Kuwait Releases Journalists From Prison
Six Jordanian journalists were among 405 prisoners released from Kuwaiti prisons on Feb. 25 as part of a pardon by Emir Jaber al-Ahmad al-Sabah marking the sixth anniversary of the country's liberation from Iraqi occupation.
West Africa's Independent Radio Broadcasters Targeted
Six months after the coup in Niger led by General Ibrahim Mainassara, during the July 1996 national elections, Radio Anfani managing director Gremah Boucar faced down numerous attempts by Mainassara's military regime to force the station permanently off the air, including a one-month period where soldiers stormed and occupied the Anfani studios. Almost a year later, Boucar is still paying a high price for his commitment to airing uncensored international and local news: At 3:30 a.m. on March 3, five unidentified armed men wearing military uniforms ransacked the Radio Anfani studios and destroyed recently installed equipment valued at $80,000.
Shin Bet Agent Impersonates Israeli Journalist
In what may be part of a systematic effort by Israeli internal security forces to use journalism as a cover for intelligence-gathering, agents from Israel's General Security Services, also known as the Shin Bet, impersonated a veteran Israeli television news correspondent. The impersonated journalist, Yoram Cohen, who works for Channel 1TV covering the West Bank and Gaza, learned of the ruse on Feb. 29 from Palestinian and Israeli colleagues, and later read about it in the Israeli daily Maariv, which quoted a Palestinian journalist who had been "interviewed" by the journalist-impostor on Feb. 28.
Press Freedom Proves Elusive in Sierra Leone
The promise of a democratic society was fleeting in Sierra Leone, a country that ushered in an elected government under President Ahmed Tejan Kabbah in March 1996. After a grace period when newspapers began to be published, the state launched a campaign of intolerance against the print media, attempting to cow them into self-censorship or precipitate their collapse.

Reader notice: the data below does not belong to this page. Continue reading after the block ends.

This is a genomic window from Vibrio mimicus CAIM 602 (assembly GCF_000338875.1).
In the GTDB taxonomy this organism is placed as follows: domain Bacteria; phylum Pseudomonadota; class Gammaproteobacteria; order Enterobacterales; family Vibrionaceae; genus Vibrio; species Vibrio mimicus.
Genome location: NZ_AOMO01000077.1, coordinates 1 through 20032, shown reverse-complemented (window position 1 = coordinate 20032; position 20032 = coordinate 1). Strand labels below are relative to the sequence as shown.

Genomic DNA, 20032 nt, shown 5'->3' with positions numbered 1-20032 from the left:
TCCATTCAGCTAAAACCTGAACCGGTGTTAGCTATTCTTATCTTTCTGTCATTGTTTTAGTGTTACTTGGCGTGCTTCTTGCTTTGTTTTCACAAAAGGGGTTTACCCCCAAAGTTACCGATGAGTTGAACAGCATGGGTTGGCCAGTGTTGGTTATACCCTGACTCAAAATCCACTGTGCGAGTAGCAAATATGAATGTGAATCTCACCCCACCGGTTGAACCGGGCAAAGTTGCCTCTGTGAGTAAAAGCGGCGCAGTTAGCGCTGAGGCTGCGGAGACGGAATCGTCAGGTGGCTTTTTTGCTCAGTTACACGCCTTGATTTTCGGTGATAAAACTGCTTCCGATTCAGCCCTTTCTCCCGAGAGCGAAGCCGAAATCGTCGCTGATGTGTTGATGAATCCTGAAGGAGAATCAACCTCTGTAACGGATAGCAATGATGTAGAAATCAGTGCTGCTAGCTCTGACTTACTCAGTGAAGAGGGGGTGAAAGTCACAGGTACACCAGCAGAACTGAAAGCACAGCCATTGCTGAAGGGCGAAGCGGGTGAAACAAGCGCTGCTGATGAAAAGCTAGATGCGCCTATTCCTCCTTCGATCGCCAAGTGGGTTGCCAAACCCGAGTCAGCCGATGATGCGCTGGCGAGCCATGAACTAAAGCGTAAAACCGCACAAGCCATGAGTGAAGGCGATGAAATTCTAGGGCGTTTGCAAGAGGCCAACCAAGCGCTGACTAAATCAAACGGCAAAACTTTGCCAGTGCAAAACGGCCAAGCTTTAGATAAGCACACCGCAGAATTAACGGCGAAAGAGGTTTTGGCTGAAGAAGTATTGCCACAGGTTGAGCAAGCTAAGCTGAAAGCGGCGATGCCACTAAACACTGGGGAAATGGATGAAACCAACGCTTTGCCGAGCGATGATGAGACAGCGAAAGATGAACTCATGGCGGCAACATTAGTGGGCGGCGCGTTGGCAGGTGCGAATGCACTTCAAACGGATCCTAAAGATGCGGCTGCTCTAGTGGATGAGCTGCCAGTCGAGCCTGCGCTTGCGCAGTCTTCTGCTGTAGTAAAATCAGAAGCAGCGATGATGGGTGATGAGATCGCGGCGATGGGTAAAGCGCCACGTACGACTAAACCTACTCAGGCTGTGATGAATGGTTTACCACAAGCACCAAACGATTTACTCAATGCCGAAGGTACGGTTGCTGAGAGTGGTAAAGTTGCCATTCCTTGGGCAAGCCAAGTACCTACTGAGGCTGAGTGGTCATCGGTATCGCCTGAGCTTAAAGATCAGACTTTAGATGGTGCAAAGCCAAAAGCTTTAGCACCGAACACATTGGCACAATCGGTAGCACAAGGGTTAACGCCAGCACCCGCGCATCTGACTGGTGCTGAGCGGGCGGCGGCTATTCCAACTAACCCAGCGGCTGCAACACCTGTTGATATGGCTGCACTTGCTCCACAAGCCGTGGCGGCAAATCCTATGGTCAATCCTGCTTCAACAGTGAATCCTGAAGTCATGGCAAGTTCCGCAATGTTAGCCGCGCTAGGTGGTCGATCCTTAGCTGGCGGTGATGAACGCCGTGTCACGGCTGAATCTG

Two Nigerian Journalists Released as Abacha Bends to International Pressure
T hree weeks after exiled Nigerian journalist Dapo Olorunyomi spoke of his imprisoned wife's plight at an April CPJ roundtable on Gen. Sani Abacha's media crackdown, she was released. Nigerian authorities had held Ladi Olorunyomi, a journalist and women's rights advocate affiliated with the Independent Journalism Center in Lagos, for 68 days without criminal charges. Within 24 hours of her release, Godwin Agbroko, editor in chief of The Week magazine, was freed after a 15-week detention.
Turkey's Journalists View Amnesty Plans With Caution
When the Turkish government in March announced a plan to coordinate the release from prison of some of the many journalists who have been convicted under the country's infamous anti-terror law, Turkish journalists greeted the announcement with skepticism. Given Turkey's dismal press freedom record under the government of Prime Minister Necmettin Erbakan, and that of his predecessor, Tansu Ciller, the journalists' skepticism is well-founded: Turkey, according to information CPJ documented in January, holds 78 journalists in its prisons--more than any other country.
Argentina Outraged Over Journalist's Murder
For most of the U.S. media, there was only one "South America story" last winter and well into the spring: the four-month stand-off in Lima between the hostage-holding Tupac Amaru guerrillas and the government of Peruvian President Alberto Fujimori. The media's focus on Peru obscured an important story that galvanized public opinion in another major country in the region--the brutal execution-style slaying of a photojournalist in Argentina.
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1. Issue a presidential policy directive prohibiting the hacking and surveillance of journalists and media organizations.
2. Limit aggressive prosecutions that ensnare journalists and intimidate whistleblowers.
3. Prevent the harassment of journalists at the U.S. border.
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